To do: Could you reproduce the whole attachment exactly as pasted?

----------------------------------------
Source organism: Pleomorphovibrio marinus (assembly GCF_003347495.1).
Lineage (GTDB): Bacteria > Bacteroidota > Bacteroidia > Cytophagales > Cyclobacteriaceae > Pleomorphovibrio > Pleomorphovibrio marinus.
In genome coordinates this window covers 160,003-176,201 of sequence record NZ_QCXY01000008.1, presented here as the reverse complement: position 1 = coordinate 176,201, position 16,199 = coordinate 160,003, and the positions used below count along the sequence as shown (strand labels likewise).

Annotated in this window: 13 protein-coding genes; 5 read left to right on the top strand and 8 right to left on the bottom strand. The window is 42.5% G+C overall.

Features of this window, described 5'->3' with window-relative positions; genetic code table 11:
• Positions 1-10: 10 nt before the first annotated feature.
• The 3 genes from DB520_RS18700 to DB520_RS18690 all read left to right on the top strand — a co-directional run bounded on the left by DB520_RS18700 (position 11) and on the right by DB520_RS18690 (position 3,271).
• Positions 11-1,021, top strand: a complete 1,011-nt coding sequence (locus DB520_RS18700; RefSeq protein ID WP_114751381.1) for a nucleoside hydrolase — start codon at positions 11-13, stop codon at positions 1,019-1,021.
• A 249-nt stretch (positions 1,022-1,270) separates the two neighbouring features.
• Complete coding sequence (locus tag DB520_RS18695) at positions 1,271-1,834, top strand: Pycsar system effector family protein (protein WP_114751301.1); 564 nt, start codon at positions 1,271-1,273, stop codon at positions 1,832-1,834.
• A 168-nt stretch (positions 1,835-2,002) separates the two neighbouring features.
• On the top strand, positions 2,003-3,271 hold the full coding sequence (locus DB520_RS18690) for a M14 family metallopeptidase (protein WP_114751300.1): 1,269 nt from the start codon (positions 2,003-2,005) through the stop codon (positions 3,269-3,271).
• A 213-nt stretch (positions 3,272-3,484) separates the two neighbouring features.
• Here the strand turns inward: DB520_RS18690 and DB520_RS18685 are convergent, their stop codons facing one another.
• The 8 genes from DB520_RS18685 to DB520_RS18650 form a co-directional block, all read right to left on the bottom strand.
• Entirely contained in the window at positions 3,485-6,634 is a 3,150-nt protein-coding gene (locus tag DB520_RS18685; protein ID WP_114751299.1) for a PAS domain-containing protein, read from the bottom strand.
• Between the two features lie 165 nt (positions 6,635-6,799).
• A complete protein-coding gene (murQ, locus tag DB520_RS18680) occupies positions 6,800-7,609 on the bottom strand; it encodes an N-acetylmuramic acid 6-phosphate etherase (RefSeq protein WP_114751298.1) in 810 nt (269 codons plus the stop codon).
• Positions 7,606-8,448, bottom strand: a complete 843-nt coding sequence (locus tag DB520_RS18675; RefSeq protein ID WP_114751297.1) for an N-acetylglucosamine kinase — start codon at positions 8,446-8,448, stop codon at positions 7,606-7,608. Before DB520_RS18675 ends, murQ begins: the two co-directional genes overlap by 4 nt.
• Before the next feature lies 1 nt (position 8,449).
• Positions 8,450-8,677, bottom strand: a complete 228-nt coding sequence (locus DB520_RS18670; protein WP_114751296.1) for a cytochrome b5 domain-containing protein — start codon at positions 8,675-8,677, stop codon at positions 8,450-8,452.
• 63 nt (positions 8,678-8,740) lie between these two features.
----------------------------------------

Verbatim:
Source organism: Pleomorphovibrio marinus (assembly GCF_003347495.1).
Lineage (GTDB): Bacteria > Bacteroidota > Bacteroidia > Cytophagales > Cyclobacteriaceae > Pleomorphovibrio > Pleomorphovibrio marinus.
In genome coordinates this window covers 160,003-176,201 of sequence record NZ_QCXY01000008.1, presented here as the reverse complement: position 1 = coordinate 176,201, position 16,199 = coordinate 160,003, and the positions used below count along the sequence as shown (strand labels likewise).

Annotated in this window: 13 protein-coding genes; 5 read left to right on the top strand and 8 right to left on the bottom strand. The window is 42.5% G+C overall.

Features of this window, described 5'->3' with window-relative positions; genetic code table 11:
• Positions 1-10: 10 nt before the first annotated feature.
• The 3 genes from DB520_RS18700 to DB520_RS18690 all read left to right on the top strand — a co-directional run bounded on the left by DB520_RS18700 (position 11) and on the right by DB520_RS18690 (position 3,271).
• Positions 11-1,021, top strand: a complete 1,011-nt coding sequence (locus DB520_RS18700; RefSeq protein ID WP_114751381.1) for a nucleoside hydrolase — start codon at positions 11-13, stop codon at positions 1,019-1,021.
• A 249-nt stretch (positions 1,022-1,270) separates the two neighbouring features.
• Complete coding sequence (locus tag DB520_RS18695) at positions 1,271-1,834, top strand: Pycsar system effector family protein (protein WP_114751301.1); 564 nt, start codon at positions 1,271-1,273, stop codon at positions 1,832-1,834.
• A 168-nt stretch (positions 1,835-2,002) separates the two neighbouring features.
• On the top strand, positions 2,003-3,271 hold the full coding sequence (locus DB520_RS18690) for a M14 family metallopeptidase (protein WP_114751300.1): 1,269 nt from the start codon (positions 2,003-2,005) through the stop codon (positions 3,269-3,271).
• A 213-nt stretch (positions 3,272-3,484) separates the two neighbouring features.
• Here the strand turns inward: DB520_RS18690 and DB520_RS18685 are convergent, their stop codons facing one another.
• The 8 genes from DB520_RS18685 to DB520_RS18650 form a co-directional block, all read right to left on the bottom strand.
• Entirely contained in the window at positions 3,485-6,634 is a 3,150-nt protein-coding gene (locus tag DB520_RS18685; protein ID WP_114751299.1) for a PAS domain-containing protein, read from the bottom strand.
• Between the two features lie 165 nt (positions 6,635-6,799).
• A complete protein-coding gene (murQ, locus tag DB520_RS18680) occupies positions 6,800-7,609 on the bottom strand; it encodes an N-acetylmuramic acid 6-phosphate etherase (RefSeq protein WP_114751298.1) in 810 nt (269 codons plus the stop codon).
• Positions 7,606-8,448, bottom strand: a complete 843-nt coding sequence (locus tag DB520_RS18675; RefSeq protein ID WP_114751297.1) for an N-acetylglucosamine kinase — start codon at positions 8,446-8,448, stop codon at positions 7,606-7,608. Before DB520_RS18675 ends, murQ begins: the two co-directional genes overlap by 4 nt.
• Before the next feature lies 1 nt (position 8,449).
• Positions 8,450-8,677, bottom strand: a complete 228-nt coding sequence (locus DB520_RS18670; protein WP_114751296.1) for a cytochrome b5 domain-containing protein — start codon at positions 8,675-8,677, stop codon at positions 8,450-8,452.
• 63 nt (positions 8,678-8,740) lie between these two features.